Dravet syndrome is a serious form of epilepsy. Symptoms of this disease include serious seizures accompanied by fevers that generally start in infancy. These seizures usually do not respond to standard anticonvulsant therapies and can be triggered by stressful situations and high body temperature. Symptoms such as ataxia (difficulty standing and walking) as well as muscle tremors are also common.
Because the seizures start very early in life, developmental delays in speech and movement are common in children with Dravet syndrome. Speech therapy and physiotherapy can help to minimize these developmental delays, giving patients a chance for a better quality of life.
Children with Dravet syndrome may be slow in learning to speak; they may also show signs of aphasia (difficulty in comprehending or producing speech) or agnosia (inability to interpret sensory information, such as speech). Speech therapists can work with patients to develop language skills, starting with children, ages 2 to 3. However, it is important not to put too much pressure on the children, as stress can trigger seizures.
Physical therapists can help patients improve mobility and coordination through various approaches, including stretching, exercise, and skills development. Several studies have indicated that exercise can reduce the number and severity of seizures, in addition to reducing stress and improving overall health and well-being.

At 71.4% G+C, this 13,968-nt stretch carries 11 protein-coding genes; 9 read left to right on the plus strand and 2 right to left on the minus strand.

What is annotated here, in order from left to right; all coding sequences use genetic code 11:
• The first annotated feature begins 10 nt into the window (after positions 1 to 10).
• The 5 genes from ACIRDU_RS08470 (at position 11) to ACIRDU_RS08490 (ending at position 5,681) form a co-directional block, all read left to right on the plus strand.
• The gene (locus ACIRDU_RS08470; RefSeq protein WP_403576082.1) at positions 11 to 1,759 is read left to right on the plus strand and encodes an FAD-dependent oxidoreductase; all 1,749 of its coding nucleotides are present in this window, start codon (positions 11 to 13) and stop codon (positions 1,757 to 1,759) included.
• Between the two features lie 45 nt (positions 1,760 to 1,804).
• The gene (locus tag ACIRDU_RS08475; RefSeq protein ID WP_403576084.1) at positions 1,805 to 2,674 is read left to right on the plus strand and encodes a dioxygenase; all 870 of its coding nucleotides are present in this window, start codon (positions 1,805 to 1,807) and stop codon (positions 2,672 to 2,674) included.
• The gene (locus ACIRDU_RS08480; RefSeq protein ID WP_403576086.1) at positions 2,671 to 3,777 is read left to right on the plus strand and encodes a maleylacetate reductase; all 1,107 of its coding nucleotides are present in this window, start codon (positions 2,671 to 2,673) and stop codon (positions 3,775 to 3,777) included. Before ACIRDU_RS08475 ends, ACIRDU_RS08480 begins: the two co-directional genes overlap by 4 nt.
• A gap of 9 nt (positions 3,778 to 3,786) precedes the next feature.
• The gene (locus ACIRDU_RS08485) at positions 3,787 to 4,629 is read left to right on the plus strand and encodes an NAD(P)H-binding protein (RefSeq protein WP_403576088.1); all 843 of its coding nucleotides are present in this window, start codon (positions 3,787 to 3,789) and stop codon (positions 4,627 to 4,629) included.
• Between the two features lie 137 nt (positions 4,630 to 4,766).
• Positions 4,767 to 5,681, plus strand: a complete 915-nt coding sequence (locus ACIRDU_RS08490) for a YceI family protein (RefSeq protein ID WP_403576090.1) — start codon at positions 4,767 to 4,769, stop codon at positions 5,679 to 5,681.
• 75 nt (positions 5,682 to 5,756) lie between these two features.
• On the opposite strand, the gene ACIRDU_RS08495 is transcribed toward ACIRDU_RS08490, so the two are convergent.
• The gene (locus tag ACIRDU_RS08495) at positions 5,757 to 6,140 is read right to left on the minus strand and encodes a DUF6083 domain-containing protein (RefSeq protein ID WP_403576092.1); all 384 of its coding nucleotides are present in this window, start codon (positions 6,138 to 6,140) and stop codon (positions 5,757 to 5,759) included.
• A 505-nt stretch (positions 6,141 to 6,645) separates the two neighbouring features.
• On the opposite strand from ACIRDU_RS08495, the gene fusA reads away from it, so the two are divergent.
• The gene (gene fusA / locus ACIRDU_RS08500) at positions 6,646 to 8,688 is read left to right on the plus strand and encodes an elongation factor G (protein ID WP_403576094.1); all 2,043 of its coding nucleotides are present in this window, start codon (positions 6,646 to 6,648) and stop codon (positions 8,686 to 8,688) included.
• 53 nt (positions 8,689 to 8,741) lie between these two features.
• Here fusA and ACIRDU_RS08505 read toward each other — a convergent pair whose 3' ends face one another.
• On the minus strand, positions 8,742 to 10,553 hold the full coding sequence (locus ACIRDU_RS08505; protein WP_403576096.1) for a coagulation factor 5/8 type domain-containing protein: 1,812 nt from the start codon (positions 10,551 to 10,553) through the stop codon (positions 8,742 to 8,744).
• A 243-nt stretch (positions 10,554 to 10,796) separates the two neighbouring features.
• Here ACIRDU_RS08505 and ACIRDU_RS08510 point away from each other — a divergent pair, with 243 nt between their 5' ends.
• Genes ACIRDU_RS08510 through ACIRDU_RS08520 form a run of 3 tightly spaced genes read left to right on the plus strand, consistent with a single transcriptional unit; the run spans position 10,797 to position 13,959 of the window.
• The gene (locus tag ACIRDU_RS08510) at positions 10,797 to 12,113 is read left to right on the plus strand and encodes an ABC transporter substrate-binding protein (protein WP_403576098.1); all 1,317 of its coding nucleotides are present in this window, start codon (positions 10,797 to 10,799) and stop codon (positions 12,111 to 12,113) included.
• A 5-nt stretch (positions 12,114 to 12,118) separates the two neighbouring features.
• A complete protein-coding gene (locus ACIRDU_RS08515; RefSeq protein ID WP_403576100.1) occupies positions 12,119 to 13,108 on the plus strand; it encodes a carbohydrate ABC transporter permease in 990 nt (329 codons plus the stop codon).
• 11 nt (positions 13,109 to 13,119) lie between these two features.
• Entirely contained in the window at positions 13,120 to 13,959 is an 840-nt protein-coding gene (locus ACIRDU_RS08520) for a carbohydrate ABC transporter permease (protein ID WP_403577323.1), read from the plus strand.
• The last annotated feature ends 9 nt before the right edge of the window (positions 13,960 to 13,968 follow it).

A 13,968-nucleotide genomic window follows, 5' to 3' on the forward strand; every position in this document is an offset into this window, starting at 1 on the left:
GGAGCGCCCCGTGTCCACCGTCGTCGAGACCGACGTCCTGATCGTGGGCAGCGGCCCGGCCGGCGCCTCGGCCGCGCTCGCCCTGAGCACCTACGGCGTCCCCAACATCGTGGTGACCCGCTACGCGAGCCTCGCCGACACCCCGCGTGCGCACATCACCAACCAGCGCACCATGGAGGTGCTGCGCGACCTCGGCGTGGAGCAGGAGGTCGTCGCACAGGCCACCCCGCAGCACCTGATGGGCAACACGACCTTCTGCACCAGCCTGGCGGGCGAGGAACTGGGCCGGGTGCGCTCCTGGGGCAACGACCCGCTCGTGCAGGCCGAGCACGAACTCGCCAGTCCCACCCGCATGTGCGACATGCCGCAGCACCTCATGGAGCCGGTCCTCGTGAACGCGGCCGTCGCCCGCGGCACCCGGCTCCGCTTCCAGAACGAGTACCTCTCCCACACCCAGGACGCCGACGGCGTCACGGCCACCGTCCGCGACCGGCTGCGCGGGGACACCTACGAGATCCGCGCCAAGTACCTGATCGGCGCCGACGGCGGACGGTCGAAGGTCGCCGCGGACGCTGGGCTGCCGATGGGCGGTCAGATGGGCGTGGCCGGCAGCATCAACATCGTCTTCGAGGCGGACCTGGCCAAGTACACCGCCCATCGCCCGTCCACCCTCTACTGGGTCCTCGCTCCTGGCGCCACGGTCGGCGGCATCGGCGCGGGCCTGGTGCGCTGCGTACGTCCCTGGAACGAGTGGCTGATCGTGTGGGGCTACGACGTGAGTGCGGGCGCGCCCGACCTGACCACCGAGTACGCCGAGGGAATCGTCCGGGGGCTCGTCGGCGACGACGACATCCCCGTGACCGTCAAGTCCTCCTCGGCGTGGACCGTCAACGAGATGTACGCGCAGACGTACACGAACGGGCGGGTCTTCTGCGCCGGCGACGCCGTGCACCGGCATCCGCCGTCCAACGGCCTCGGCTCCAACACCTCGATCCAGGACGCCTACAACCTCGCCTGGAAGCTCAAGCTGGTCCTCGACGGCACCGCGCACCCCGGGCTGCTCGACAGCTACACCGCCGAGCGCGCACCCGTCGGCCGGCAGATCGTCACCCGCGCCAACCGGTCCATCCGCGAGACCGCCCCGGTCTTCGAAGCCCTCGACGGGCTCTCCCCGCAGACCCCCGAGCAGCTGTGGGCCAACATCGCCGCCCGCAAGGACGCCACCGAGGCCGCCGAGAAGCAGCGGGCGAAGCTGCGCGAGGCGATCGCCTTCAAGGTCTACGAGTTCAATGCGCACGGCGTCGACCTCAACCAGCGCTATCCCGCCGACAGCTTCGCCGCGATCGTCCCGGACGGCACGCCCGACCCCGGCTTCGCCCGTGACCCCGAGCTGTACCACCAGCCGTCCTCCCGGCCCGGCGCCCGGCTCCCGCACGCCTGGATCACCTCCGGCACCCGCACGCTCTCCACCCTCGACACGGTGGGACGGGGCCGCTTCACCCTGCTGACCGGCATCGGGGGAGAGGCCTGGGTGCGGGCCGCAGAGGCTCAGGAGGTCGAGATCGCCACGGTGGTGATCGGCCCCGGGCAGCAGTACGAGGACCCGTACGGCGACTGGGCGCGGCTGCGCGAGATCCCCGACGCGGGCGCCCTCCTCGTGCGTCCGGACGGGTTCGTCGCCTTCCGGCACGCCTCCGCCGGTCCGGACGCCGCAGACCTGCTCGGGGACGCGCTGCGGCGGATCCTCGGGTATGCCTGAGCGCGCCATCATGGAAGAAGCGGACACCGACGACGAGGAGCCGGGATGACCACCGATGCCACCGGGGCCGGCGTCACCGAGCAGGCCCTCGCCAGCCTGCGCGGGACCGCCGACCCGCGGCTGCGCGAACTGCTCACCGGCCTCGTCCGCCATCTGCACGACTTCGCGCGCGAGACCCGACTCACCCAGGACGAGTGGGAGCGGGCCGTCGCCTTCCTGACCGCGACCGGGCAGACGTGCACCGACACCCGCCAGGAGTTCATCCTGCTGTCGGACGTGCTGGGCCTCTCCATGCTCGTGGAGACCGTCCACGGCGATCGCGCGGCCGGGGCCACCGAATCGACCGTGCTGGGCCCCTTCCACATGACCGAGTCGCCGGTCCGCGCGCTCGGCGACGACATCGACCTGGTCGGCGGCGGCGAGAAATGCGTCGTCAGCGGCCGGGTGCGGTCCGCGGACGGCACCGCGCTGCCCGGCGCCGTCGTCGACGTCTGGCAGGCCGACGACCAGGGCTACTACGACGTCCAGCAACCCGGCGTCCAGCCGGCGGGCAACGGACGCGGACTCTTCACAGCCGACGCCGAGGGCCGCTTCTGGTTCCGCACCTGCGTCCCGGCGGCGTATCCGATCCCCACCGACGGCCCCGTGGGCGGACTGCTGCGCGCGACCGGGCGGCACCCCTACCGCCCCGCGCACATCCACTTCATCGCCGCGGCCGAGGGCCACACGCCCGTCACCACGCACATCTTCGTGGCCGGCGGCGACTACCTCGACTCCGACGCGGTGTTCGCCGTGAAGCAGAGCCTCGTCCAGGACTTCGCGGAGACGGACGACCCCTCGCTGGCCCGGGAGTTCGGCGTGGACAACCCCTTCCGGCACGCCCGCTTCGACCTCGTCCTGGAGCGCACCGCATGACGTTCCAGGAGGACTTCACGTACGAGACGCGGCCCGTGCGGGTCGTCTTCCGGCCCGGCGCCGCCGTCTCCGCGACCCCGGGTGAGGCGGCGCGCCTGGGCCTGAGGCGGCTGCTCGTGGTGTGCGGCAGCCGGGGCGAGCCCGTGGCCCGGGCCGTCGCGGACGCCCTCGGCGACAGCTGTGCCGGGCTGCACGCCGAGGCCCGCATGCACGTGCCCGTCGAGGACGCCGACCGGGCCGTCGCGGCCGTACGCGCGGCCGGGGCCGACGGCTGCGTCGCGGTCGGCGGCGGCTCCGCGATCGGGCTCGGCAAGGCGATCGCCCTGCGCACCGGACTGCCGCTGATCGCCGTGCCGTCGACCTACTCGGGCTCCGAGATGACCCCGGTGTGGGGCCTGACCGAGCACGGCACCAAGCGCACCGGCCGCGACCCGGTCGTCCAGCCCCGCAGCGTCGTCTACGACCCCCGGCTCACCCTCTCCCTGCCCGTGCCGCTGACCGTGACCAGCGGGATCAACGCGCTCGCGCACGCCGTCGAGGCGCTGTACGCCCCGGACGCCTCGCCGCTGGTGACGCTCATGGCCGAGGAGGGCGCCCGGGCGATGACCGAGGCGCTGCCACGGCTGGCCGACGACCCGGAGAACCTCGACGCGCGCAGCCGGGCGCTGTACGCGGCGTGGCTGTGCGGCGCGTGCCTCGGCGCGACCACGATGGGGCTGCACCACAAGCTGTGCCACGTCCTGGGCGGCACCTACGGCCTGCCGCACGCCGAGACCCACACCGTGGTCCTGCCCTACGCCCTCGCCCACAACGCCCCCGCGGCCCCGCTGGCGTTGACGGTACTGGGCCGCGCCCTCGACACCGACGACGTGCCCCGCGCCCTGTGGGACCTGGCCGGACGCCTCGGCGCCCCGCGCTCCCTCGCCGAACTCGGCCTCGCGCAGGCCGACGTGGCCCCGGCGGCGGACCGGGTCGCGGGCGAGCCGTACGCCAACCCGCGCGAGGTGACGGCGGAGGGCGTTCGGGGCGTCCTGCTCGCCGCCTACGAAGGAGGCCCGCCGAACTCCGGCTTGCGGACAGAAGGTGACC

The main focus of physical therapists in working with Dravet syndrome patients is to improve their day-to-day balance, and their ability to walk and perform tasks. Helping a child to be able to brush his or her own teeth or dress alone can do much to improve self-confidence and life quality.
It’s important to development for children to be able to play and interact with their peers. Physical activity can also reduce depression and anxiety by stabilizing signaling in the brain, of importance to patients with epilepsy. Physical therapists can also assist parents and caregivers in learning how best to help their child with play and everyday tasks.
Although studies have noted that more exercise can improve cognition in patients with epilepsy, a concern is that exercise as a stressor may induce seizures. Working with a physical therapist can help patients build physical strength and an ability to play with a greater sense of safety and less risk of a stress trigger.
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